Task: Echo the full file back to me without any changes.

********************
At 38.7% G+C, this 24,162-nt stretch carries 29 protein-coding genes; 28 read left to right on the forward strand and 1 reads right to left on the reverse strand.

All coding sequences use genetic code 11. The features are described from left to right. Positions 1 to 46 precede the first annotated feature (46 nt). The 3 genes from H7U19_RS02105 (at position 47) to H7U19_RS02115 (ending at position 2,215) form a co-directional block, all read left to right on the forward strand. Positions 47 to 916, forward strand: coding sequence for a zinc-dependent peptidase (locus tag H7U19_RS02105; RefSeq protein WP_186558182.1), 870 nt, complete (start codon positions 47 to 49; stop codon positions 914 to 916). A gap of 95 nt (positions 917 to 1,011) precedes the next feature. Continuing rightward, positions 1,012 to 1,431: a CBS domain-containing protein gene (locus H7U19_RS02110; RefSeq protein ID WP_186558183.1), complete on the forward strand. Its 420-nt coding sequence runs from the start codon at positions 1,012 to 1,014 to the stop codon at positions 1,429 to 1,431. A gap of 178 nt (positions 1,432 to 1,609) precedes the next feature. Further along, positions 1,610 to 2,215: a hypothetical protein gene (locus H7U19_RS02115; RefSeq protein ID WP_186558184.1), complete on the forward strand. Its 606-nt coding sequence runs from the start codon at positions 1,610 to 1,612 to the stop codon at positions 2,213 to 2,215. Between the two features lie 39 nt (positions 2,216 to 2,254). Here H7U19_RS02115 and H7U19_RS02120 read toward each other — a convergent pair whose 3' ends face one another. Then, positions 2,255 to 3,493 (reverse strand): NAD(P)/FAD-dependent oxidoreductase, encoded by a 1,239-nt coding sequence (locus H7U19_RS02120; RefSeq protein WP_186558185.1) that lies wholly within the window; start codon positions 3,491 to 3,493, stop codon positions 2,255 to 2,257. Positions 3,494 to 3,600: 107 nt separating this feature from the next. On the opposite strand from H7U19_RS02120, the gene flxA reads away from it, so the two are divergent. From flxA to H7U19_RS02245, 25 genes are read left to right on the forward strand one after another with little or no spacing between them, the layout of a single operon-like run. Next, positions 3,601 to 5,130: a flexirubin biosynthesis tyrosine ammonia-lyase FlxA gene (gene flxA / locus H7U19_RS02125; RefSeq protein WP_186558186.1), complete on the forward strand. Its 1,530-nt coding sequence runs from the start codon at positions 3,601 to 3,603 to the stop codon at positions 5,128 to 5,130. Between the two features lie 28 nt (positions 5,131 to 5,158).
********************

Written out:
At 38.7% G+C, this 24,162-nt stretch carries 29 protein-coding genes; 28 read left to right on the forward strand and 1 reads right to left on the reverse strand.

All coding sequences use genetic code 11. The features are described from left to right. Positions 1 to 46 precede the first annotated feature (46 nt). The 3 genes from H7U19_RS02105 (at position 47) to H7U19_RS02115 (ending at position 2,215) form a co-directional block, all read left to right on the forward strand. Positions 47 to 916, forward strand: coding sequence for a zinc-dependent peptidase (locus tag H7U19_RS02105; RefSeq protein WP_186558182.1), 870 nt, complete (start codon positions 47 to 49; stop codon positions 914 to 916). A gap of 95 nt (positions 917 to 1,011) precedes the next feature. Continuing rightward, positions 1,012 to 1,431: a CBS domain-containing protein gene (locus H7U19_RS02110; RefSeq protein ID WP_186558183.1), complete on the forward strand. Its 420-nt coding sequence runs from the start codon at positions 1,012 to 1,014 to the stop codon at positions 1,429 to 1,431. A gap of 178 nt (positions 1,432 to 1,609) precedes the next feature. Further along, positions 1,610 to 2,215: a hypothetical protein gene (locus H7U19_RS02115; RefSeq protein ID WP_186558184.1), complete on the forward strand. Its 606-nt coding sequence runs from the start codon at positions 1,610 to 1,612 to the stop codon at positions 2,213 to 2,215. Between the two features lie 39 nt (positions 2,216 to 2,254). Here H7U19_RS02115 and H7U19_RS02120 read toward each other — a convergent pair whose 3' ends face one another. Then, positions 2,255 to 3,493 (reverse strand): NAD(P)/FAD-dependent oxidoreductase, encoded by a 1,239-nt coding sequence (locus H7U19_RS02120; RefSeq protein WP_186558185.1) that lies wholly within the window; start codon positions 3,491 to 3,493, stop codon positions 2,255 to 2,257. Positions 3,494 to 3,600: 107 nt separating this feature from the next. On the opposite strand from H7U19_RS02120, the gene flxA reads away from it, so the two are divergent. From flxA to H7U19_RS02245, 25 genes are read left to right on the forward strand one after another with little or no spacing between them, the layout of a single operon-like run. Next, positions 3,601 to 5,130: a flexirubin biosynthesis tyrosine ammonia-lyase FlxA gene (gene flxA / locus H7U19_RS02125; RefSeq protein WP_186558186.1), complete on the forward strand. Its 1,530-nt coding sequence runs from the start codon at positions 3,601 to 3,603 to the stop codon at positions 5,128 to 5,130. Between the two features lie 28 nt (positions 5,131 to 5,158).